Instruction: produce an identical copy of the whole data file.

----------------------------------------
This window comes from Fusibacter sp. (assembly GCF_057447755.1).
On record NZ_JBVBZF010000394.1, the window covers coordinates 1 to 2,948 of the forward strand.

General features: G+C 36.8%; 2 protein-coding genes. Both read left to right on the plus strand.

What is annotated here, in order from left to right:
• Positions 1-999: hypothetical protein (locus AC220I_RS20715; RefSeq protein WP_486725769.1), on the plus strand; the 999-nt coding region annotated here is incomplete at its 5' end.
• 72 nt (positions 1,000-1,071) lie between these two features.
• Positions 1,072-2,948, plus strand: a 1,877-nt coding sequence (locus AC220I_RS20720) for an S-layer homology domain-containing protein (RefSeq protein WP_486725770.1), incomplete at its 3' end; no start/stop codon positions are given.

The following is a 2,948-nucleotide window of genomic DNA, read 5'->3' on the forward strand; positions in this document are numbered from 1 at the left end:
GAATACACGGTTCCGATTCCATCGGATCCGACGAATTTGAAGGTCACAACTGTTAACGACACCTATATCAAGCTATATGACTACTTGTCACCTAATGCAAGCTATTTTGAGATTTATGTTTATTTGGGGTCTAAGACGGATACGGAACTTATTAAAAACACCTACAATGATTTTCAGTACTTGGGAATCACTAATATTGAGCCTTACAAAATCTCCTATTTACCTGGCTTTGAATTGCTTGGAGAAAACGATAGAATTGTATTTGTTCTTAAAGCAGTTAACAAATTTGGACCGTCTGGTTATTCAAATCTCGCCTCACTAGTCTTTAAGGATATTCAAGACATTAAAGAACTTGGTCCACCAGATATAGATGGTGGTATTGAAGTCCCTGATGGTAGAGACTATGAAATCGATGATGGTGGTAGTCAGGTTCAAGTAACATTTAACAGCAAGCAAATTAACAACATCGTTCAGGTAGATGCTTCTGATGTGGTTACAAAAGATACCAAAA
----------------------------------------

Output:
This window comes from Fusibacter sp. (assembly GCF_057447755.1).
On record NZ_JBVBZF010000394.1, the window covers coordinates 1 to 2,948 of the forward strand.

General features: G+C 36.8%; 2 protein-coding genes. Both read left to right on the plus strand.

What is annotated here, in order from left to right:
• Positions 1-999: hypothetical protein (locus AC220I_RS20715; RefSeq protein WP_486725769.1), on the plus strand; the 999-nt coding region annotated here is incomplete at its 5' end.
• 72 nt (positions 1,000-1,071) lie between these two features.
• Positions 1,072-2,948, plus strand: a 1,877-nt coding sequence (locus AC220I_RS20720) for an S-layer homology domain-containing protein (RefSeq protein WP_486725770.1), incomplete at its 3' end; no start/stop codon positions are given.

The following is a 2,948-nucleotide window of genomic DNA, read 5'->3' on the forward strand; positions in this document are numbered from 1 at the left end:
GAATACACGGTTCCGATTCCATCGGATCCGACGAATTTGAAGGTCACAACTGTTAACGACACCTATATCAAGCTATATGACTACTTGTCACCTAATGCAAGCTATTTTGAGATTTATGTTTATTTGGGGTCTAAGACGGATACGGAACTTATTAAAAACACCTACAATGATTTTCAGTACTTGGGAATCACTAATATTGAGCCTTACAAAATCTCCTATTTACCTGGCTTTGAATTGCTTGGAGAAAACGATAGAATTGTATTTGTTCTTAAAGCAGTTAACAAATTTGGACCGTCTGGTTATTCAAATCTCGCCTCACTAGTCTTTAAGGATATTCAAGACATTAAAGAACTTGGTCCACCAGATATAGATGGTGGTATTGAAGTCCCTGATGGTAGAGACTATGAAATCGATGATGGTGGTAGTCAGGTTCAAGTAACATTTAACAGCAAGCAAATTAACAACATCGTTCAGGTAGATGCTTCTGATGTGGTTACAAAAGATACCAAAA